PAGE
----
I know it’s not easy to have a little brother around all the time (I’m a little sister, after all) but no one seems to mind him or, if they do, they don’t let it show. Half the time, a couple of them will be hanging out with him in our family room while the rest of the group is in the basement. Other times they invite him to join in. Just the other night my husband and I came home and found our youngest beating the older boys at poker, the next day he was playing tennis ball golf with them, and, as I write this, one of those boys—his “brother from another mother”—is working out with him as he prepares for soccer tryouts.

I’ve been worried about how my youngest is going to handle the separation from his brother but I didn’t think about how he might deal with the separation from his brother’s friends.

Thank God for social media…

I, am only “friends” with one of the boys on Facebook (his request, not mine) so I will have to get my information from my kids or hear snippets when they are back for school breaks.

In the mean time it will be odd—and a little quieter—without them around.

They will be missed.

 

It’s the Most Wonderful Time of the Year

No, it’s not Christmas, it’s back-to-school time!!

I have always loved back-to-school time but as I’ve gotten older my reasons for loving it have changed.

When I was a kid I loved shopping for supplies and buying new fall clothes. I still get the itch to buy a nubby sweater in mid-August just so I have something new for school. And, of course, I loved buying school supplies because there is nothing better than a brand new box of 64 Crayola crayons. (Burnt Sienna and Periwinkle will always have a special place in my heart).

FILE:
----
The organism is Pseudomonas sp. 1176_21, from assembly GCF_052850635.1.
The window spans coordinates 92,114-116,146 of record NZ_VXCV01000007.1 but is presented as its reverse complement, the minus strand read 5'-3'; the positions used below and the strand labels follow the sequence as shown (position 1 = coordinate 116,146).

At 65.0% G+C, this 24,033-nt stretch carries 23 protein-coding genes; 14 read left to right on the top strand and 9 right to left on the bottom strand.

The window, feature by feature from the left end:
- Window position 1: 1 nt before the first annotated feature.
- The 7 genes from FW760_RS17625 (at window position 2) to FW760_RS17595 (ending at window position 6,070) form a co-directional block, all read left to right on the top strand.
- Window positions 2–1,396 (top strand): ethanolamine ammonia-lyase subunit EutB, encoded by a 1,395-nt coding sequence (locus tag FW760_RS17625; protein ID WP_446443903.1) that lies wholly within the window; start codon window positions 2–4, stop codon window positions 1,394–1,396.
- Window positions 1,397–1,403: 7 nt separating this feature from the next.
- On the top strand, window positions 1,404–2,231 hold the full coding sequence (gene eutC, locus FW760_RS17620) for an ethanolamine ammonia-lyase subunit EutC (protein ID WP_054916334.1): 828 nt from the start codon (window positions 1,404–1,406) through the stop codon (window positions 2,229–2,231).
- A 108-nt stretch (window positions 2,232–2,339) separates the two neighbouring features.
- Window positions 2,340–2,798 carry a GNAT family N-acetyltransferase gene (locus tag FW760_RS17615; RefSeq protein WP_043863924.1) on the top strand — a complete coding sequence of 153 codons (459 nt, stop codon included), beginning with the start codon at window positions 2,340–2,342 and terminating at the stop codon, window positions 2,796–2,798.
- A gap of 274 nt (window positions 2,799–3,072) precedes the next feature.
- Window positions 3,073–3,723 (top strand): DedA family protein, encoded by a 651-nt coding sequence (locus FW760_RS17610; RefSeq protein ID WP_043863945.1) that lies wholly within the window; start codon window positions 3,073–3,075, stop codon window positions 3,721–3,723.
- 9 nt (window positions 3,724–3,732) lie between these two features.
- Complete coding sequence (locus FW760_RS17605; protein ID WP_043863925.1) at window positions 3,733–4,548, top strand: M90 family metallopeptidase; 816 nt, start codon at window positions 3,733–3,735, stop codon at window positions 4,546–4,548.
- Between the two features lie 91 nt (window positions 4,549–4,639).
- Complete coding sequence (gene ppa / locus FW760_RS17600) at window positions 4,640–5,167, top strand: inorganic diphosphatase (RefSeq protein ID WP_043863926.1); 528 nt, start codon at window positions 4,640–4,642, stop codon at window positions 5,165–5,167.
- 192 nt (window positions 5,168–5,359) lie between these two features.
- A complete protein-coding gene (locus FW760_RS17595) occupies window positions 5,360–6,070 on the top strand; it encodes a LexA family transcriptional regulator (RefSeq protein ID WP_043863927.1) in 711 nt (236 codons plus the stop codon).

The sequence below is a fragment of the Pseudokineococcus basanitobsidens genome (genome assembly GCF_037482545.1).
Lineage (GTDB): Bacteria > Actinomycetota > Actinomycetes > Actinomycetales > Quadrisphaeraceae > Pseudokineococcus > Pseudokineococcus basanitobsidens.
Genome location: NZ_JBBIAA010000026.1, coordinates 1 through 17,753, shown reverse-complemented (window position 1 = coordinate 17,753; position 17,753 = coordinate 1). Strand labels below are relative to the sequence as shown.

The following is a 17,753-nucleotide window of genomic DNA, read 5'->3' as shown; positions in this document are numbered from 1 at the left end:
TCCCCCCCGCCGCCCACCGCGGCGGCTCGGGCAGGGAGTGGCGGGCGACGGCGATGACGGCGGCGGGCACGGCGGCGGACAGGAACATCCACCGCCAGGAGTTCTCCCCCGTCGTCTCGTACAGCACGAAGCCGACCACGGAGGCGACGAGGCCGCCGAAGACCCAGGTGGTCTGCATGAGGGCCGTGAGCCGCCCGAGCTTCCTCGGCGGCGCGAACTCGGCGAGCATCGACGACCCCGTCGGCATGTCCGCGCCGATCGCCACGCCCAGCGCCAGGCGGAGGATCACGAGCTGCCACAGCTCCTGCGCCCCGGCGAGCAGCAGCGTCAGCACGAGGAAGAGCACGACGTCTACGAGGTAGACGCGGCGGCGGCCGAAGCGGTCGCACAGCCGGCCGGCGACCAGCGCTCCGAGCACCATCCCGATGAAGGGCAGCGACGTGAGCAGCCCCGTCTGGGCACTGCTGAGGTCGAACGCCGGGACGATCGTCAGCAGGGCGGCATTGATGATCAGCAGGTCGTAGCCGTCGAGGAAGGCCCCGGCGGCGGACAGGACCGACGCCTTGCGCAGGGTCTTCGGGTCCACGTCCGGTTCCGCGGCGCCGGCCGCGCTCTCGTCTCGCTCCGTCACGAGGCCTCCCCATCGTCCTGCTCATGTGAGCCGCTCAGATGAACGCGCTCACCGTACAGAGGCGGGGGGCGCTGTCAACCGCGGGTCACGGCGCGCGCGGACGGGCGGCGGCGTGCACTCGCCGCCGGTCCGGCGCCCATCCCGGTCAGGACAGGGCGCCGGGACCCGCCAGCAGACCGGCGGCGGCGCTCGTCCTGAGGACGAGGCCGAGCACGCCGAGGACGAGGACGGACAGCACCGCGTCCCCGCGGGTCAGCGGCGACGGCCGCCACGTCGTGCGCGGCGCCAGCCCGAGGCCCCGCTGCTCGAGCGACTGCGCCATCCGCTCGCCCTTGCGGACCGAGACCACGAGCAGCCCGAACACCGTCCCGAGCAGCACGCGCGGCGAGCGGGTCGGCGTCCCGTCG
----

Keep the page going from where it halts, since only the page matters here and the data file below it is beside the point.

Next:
Then, once I had kids, back-to-school time was equally exciting because the kids were excited (and I could buy Crayola crayons again- yea!). Everything was new: New teachers! New classrooms! And, even though their friends lived within a two-block radius and they spent their days together at the park the kids still couldn’t wait to see their friend IN SCHOOL and have recess IN SCHOOL!

As the kids have grown, all of our attitudes toward back-to-school have changed.  I still buy school supplies – but they are no longer as interesting to buy. Now it’s more like a scavenger hunt. Do you know how hard it is to find a composition book filled with 4×4 graph paper? I don’t think it actually exists. I think the teacher just puts it on the list because he hates us.

And the kids don’t even look forward to school anymore. First of all, they no longer get recess which, lets face it, was always the best part of school and second, they don’t need to go to school to see their friends because they are always at my house.

Which is why I’m singing Christmas songs.

The most wonderful time of the year has to be back-to-school time because I get my house back – at least from Sunday night through Friday afternoon.

Don’t get me wrong; I like that my kids have their friends over but there are times when I would really, really (really) like to put on my pajamas at 8:00 pm and sit on my family room couch within striking distance of the fridge.

We have a basement but it’s not very large so the 15-20 kids who end up at my house are usually sprawled on my family room couch. Even if they are in the basement I don’t want them to come upstairs to find me in my Mickey Mouse pajama top dipping into a box of cereal with a white wine chaser.

Some things are really best done privately.

The problem isn’t just that these kids are at my house all night. It’s that our youngest has his friends over from the time he wakes up until dinner, when his older brother’s friends are just arriving.

You are probably wondering why I just don’t kick them out – tell them to find someone else’s house to hang out in.

Then you are clearly not the parent of teenagers.

I want them here because I know where they are and who they are with. If I kick them out, even once, I’m afraid they will end up at the house where no one strolls through the kitchen casually making eye contact to check for dilated pupils or smelling for beer and tequila.

And, so, I put up with the inconvenience of eating popcorn (and sometimes dinner) in my bed with my comfy clothes on—but no pajamas—and I patiently wait for the “Hap, Happiest Season of All”: Back to School.